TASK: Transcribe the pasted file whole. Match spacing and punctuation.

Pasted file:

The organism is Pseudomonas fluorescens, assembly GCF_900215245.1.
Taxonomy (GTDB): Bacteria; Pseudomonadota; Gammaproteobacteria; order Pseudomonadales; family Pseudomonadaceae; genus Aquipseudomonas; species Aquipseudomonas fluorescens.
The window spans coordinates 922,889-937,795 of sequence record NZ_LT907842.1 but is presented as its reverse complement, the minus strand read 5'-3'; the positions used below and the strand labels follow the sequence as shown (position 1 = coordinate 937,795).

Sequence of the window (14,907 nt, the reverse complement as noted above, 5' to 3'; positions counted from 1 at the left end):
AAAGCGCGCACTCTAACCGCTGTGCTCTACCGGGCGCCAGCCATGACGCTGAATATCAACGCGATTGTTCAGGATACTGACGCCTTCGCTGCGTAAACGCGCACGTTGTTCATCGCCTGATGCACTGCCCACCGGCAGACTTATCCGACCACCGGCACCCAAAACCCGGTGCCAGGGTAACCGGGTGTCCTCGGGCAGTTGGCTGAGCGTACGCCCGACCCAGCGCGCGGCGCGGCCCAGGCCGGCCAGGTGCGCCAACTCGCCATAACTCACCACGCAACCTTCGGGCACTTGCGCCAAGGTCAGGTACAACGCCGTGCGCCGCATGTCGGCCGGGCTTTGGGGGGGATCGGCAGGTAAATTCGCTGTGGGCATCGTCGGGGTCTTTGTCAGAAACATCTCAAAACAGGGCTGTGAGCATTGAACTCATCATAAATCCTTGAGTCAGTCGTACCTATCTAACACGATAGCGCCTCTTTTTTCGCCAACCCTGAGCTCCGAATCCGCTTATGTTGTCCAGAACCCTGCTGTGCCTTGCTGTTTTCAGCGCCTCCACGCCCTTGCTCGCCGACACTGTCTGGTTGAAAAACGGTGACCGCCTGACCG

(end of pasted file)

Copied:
The organism is Pseudomonas fluorescens, assembly GCF_900215245.1.
Taxonomy (GTDB): Bacteria; Pseudomonadota; Gammaproteobacteria; order Pseudomonadales; family Pseudomonadaceae; genus Aquipseudomonas; species Aquipseudomonas fluorescens.
The window spans coordinates 922,889-937,795 of sequence record NZ_LT907842.1 but is presented as its reverse complement, the minus strand read 5'-3'; the positions used below and the strand labels follow the sequence as shown (position 1 = coordinate 937,795).

Sequence of the window (14,907 nt, the reverse complement as noted above, 5' to 3'; positions counted from 1 at the left end):
AAAGCGCGCACTCTAACCGCTGTGCTCTACCGGGCGCCAGCCATGACGCTGAATATCAACGCGATTGTTCAGGATACTGACGCCTTCGCTGCGTAAACGCGCACGTTGTTCATCGCCTGATGCACTGCCCACCGGCAGACTTATCCGACCACCGGCACCCAAAACCCGGTGCCAGGGTAACCGGGTGTCCTCGGGCAGTTGGCTGAGCGTACGCCCGACCCAGCGCGCGGCGCGGCCCAGGCCGGCCAGGTGCGCCAACTCGCCATAACTCACCACGCAACCTTCGGGCACTTGCGCCAAGGTCAGGTACAACGCCGTGCGCCGCATGTCGGCCGGGCTTTGGGGGGGATCGGCAGGTAAATTCGCTGTGGGCATCGTCGGGGTCTTTGTCAGAAACATCTCAAAACAGGGCTGTGAGCATTGAACTCATCATAAATCCTTGAGTCAGTCGTACCTATCTAACACGATAGCGCCTCTTTTTTCGCCAACCCTGAGCTCCGAATCCGCTTATGTTGTCCAGAACCCTGCTGTGCCTTGCTGTTTTCAGCGCCTCCACGCCCTTGCTCGCCGACACTGTCTGGTTGAAAAACGGTGACCGCCTGACCG